Farmer Fights for Her Land as Shell Begins Fracking Amidst Hundreds of Abandoned Oil Wells
Maggie Henry's eyes lit up when she handed me a cherry tomato plucked from the mat of tomato plants carpeting her greenhouse and said, “Now tell me that's not the best tomato in the world!” Henry is passionate about the food she grows and the land where it comes from. She has been raising chickens and pigs, and a half acre of vegetables on her farm near New Castle, PA for the last 10 years. Before that her husband Dale ran a small dairy operation, which had been passed down from his father and grandfather.
However, some of her enthusiasm has recently dwindled and weeds have taken over some of her garden. The weeds got away from her this summer because she has been busy fighting the permit for an unconventional gas well going in on a neighbor's property.
Henry's crusade started when she learned last winter that oil giant Shell had received a permit to drill one of its first fracking gas wells 4,000 feet from her property line. Around the same time, she also learned that Shell held a lease on her land which her mother-in-law, who was on the deed for the property at the time, had signed six years ago without her or her husband's knowledge or consent. With a well permit so close and Henry's land leased, Shell could drill a well under her farm. Suddenly, Henry's life was turned upside down.
Fracking, she knows, poses risks, but Henry has an additional cause for concern—her farm is littered with abandoned, unplugged oil wells from a drilling boom at the turn of the last century. Old wells can act as a pathway through which gas and fluids from the fracking process or from shallow layers above, could migrate during new drilling activity.
Historical maps show at least 10 abandoned conventional wells on Henry's property, only two of which she can locate. The surrounding area is dotted with as many as 1,500 old wells drilled in what was known as the Bessemer Oil Pool.
This is the legacy of a century and a half of oil and gas extraction in Pennsylvania, where the first commercial oil well in the world was drilled in 1859. By conservative estimates there are at least 200,000 abandoned oil and gas wells in the state, many of which have been forgotten, overgrown or plowed under, and lie hidden in the same areas where companies like Shell are now fracking.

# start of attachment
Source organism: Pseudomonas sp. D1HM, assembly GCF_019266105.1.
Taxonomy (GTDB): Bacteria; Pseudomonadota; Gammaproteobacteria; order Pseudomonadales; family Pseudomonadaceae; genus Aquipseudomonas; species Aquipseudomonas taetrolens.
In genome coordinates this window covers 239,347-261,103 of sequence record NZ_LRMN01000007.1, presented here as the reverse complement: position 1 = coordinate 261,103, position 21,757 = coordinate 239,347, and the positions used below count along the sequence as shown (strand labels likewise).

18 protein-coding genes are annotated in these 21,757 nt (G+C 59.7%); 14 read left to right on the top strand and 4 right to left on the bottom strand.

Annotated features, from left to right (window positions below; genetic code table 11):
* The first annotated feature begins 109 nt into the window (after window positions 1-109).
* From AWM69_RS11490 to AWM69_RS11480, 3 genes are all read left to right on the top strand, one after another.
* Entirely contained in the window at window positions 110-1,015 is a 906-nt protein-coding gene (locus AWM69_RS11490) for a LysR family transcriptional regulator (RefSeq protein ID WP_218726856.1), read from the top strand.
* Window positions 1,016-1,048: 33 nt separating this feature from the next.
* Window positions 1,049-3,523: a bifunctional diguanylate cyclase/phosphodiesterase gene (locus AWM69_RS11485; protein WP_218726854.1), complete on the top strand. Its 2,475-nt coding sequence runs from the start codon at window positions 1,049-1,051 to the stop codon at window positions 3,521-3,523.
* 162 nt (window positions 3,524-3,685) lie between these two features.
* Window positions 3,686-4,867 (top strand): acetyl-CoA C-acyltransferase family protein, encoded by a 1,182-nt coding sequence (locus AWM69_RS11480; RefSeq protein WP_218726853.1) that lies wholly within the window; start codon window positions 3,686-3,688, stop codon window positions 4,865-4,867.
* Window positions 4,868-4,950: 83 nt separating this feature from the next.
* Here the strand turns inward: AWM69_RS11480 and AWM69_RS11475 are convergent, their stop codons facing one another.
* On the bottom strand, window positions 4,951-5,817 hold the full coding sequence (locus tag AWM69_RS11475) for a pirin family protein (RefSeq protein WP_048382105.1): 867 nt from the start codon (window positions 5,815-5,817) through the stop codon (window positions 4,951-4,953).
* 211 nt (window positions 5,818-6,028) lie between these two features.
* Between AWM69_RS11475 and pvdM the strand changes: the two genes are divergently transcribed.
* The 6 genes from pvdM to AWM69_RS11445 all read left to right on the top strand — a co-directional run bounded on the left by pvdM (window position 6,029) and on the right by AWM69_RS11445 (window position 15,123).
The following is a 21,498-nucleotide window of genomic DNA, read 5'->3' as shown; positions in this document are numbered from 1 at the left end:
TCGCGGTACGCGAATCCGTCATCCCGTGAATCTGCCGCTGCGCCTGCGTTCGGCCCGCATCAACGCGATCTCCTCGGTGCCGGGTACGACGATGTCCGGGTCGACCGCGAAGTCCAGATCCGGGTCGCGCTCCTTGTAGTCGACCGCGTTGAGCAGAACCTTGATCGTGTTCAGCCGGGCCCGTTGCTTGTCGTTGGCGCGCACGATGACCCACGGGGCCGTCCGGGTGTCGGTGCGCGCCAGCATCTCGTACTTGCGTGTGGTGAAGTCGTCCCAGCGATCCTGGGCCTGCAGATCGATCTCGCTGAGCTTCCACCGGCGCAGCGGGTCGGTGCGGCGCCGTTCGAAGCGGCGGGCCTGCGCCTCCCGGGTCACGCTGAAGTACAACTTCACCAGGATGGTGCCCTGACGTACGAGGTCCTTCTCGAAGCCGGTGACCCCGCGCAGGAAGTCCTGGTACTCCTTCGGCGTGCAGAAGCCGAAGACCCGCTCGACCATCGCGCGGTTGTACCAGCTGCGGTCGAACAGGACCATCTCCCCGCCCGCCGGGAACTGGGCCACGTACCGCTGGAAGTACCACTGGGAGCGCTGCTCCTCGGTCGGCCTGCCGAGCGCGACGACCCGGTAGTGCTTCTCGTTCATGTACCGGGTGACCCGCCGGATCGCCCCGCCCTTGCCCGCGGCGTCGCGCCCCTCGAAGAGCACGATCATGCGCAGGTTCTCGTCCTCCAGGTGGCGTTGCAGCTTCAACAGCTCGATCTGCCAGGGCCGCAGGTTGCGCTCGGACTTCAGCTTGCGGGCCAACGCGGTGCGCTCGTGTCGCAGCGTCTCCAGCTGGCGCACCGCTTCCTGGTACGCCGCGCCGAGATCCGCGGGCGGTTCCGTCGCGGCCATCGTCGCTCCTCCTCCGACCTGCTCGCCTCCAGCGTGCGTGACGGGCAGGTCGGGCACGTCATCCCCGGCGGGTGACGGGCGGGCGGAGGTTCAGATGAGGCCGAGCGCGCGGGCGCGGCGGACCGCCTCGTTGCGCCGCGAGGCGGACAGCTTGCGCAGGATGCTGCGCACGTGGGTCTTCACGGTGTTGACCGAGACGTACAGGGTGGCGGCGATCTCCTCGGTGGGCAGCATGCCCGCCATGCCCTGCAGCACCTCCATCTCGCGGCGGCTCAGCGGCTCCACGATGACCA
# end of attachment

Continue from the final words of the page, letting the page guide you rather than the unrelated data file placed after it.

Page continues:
In the spring Henry filed an objection to the permit with the Pennsylvania Environmental Hearing Board and found attorneys at the Environmental Law Clinic at the University of Pittsburgh to take her case. Hydro-geologist Daniel Fisher was hired by Henry's attorneys to assess the risks posed by the old wells. “Each of these abandoned wells is a potentially direct pathway or conduit to the surface should any gas or fluids migrate upward from the wells during or after fracking,” Fisher's report concluded.
Methane leaks from gas wells have been responsible for numerous explosions in or near residences in Pennsylvania in recent years. Migrating gas and fluids also threaten groundwater supplies, on which Henry and her animals depend for their drinking water. Earlier this year a major gas leak in Tioga County, PA, caused by Shell's own drilling operations, produced a 30 foot geyser of methane and water, which spewed from an unplugged well and forced several families to evacuate.
Fisher's report, presented to the Environmental Hearing Board, was unequivocal, “PADEP [Department of Environmental Protection] should not have approved and issued the permit.” Yet, weeks before the board was set to make a decision, Henry's attorneys capitulated and negotiated an out-of-court settlement with Shell. Henry believes that the law clinic, fearing a decision in Shell's favor, sought the settlement to preserve their court record.
“They basically just bailed on me. It was, you know, 'Sign this, you don't have a choice.'” Feeling coerced by her lawyers, Henry agreed. She says she received no money in the deal and that Shell has not followed through on other parts of the agreement, but because of a non-disclosure clause, she cannot discuss the details.
Construction at the well site began in August and Shell's drilling rig, visible above the belt of trees at Henry's property line, has now been operating for more than a month. Once drilling is finished, Shell will begin fracking, pumping millions of gallons of water, sand and toxic chemicals underground to release natural gas from the deep shale layer.
The Henrys have watched their farming community decline over thelast 20 years with the consolidation of the dairy industry. Like them, most of their neighbors have been forced to quit the business and sell their herds. But with their small, organic operation, the Henrys have managed to keep the farm alive. Fracking, they fear, could be the last straw.
Abandoned by her attorneys and with no other legal recourse, Henry is inviting activists from the region to her farm to prepare for direct action. From Nov. 10-12, the Pittsburgh-based Shadbush Environmental Justice Collective will host the Shalefield Justice Action Camp, a three-day crash course training in the planning, strategy, and tactics behind civil disobedience and nonviolent direct action, as well as a host of other workshops about industry watchdogging and grassroots organizing.